Fowler claims that the disciplinary board based its ruling on the false report submitted by Collier. In addition he also alleges that the tier guard saw Collier throw out the materials but told Fowler that he would not get involved. Fowler also alleges that another prisoner saw Collier throw out the materials. A reasonable inference from the complaint is that neither the tier guard or the other prisoner testified at the disciplinary hearing. Perhaps Fowler could have called them as witnesses and chose not to, but we have no such information before us. The fact that the tier guard refused to come forth on Fowler' s behalf and the fact that the other prisoner did not testify raises concerns that they felt pressured not to speak out on Fowler' s behalf. Thus, there are indications from the complaint that Fowler's right to call witnesses was hindered by Collier as well. Therefore, we find that the procedural due process claim against Collier stands.
II. Substantive Due Process Claim
If a prison guard files false charges against a prisoner, the filing of the false "disciplinary charges can amount to a violation of substantive due process if the charges were in retaliation for the exercise of a constitutional right." Black, 22 F.3d at 1402. To state a claim for retaliation a prisoner need only allege "a chronology of events from which retaliation may plausibly be inferred." Cain v. Lane, 857 F.2d 1139, 1143 n. 6 (7th Cir. 1988). Retaliation against a prisoner for filing a grievance may be unconstitutional because the filing of a grievance may constitute speech that is protected by the free speech or petition clauses of the First Amendment or by the right of meaningful access to the courts. Walker v. Thompson, 288 F.3d 1005, 1009 (7th Cir. 2002); Geder v. Godinez, 875 F. Supp. 1334, 1338 (N.D.Ill. 1995). See also Babcock v. White, 102 F.3d 267, 275 (7th Cir. 1996).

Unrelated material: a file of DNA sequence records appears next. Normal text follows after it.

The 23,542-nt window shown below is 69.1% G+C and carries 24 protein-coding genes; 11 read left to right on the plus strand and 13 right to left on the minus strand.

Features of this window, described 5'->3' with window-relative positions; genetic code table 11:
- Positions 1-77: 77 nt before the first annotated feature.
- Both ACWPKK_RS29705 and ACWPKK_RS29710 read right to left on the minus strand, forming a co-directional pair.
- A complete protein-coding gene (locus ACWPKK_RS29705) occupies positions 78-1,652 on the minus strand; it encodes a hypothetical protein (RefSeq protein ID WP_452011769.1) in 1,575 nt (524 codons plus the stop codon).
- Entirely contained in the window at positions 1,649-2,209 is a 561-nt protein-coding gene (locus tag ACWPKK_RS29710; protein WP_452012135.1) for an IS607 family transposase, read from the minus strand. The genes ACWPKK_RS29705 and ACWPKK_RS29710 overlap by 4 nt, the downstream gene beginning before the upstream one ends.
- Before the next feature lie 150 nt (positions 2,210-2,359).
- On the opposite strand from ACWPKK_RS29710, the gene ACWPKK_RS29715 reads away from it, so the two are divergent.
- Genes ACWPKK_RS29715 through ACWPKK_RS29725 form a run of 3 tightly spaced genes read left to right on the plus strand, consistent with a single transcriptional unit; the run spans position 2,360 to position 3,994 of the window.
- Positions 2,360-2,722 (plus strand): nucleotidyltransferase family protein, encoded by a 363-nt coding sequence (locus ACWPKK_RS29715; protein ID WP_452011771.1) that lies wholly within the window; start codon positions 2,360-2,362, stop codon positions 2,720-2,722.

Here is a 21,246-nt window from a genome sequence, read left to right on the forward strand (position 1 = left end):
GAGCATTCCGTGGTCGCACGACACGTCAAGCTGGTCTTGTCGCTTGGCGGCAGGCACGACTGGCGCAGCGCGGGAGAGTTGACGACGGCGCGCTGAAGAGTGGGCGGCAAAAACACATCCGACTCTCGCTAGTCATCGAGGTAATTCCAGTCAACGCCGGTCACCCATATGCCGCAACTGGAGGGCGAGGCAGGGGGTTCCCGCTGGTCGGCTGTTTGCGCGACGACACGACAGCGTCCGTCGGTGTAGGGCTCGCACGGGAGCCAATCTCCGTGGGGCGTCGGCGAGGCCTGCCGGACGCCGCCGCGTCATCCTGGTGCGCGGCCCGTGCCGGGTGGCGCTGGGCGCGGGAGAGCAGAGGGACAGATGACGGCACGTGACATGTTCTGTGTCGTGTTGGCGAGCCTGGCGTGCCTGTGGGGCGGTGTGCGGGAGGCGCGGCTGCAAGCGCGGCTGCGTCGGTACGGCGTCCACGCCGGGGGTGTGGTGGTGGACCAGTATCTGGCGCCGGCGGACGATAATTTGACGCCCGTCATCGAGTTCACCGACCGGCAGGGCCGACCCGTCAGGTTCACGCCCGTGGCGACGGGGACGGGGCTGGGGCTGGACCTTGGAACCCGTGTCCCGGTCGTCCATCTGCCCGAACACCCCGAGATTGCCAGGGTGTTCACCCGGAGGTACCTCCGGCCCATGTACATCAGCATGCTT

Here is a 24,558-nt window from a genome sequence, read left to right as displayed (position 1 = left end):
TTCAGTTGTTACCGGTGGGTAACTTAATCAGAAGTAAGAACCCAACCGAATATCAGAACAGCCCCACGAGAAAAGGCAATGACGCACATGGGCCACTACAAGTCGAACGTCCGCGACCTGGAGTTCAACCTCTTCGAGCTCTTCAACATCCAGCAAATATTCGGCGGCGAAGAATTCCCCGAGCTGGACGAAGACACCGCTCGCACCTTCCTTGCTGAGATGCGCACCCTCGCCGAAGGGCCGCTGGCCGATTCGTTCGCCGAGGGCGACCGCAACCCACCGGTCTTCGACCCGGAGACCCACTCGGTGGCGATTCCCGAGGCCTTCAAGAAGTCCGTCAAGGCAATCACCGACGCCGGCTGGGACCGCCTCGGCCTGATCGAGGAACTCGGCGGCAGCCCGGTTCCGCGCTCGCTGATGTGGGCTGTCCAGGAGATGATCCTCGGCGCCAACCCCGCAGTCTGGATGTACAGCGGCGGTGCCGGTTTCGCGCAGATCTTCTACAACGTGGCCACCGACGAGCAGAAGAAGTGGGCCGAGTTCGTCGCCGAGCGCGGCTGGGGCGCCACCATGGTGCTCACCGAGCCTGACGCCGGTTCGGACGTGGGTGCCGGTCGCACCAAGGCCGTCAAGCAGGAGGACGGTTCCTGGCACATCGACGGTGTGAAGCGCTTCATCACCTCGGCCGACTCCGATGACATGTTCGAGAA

In Zimmerman v. Tribble, 226 F.3d 568 (7th Cir. 2000), the Seventh Circuit dealt with a set of facts similar to the ones before us. In Zimmerman, the appellate court evaluated a district court's 28 U.S.C. § 1915A review, which is the type of review now before us. 226 F.3d at 571, 573. In Zimmerman, the plaintiff inmate brought a Section 1983 action and alleged that the prison librarian denied him access to the prison library. Id. at 573. In the case before us, Fowler asserts that Boykin initially denied him access on March 25, 26, 27, 28, and 29, 2002. The plaintiff in Zimmerman alleged that he filed a grievance against the librarian and that the librarian continued to deny him access to the library in retaliation for the filing of the grievance. Id. Fowler has made the same allegations in the case before us. However, Fowler's case is distinguishable because, unlike in Zimmerman, there was a court order prohibiting Boykin from allowing Fowler into the library after April 3, 2002. Also, the exhibits submitted by Fowler clearly indicate that the order giving him permission to use the library expired on March 18, 2002. Therefore, we find that there is no retaliation claim stated against Boykin. Fowler does allege that Collier ...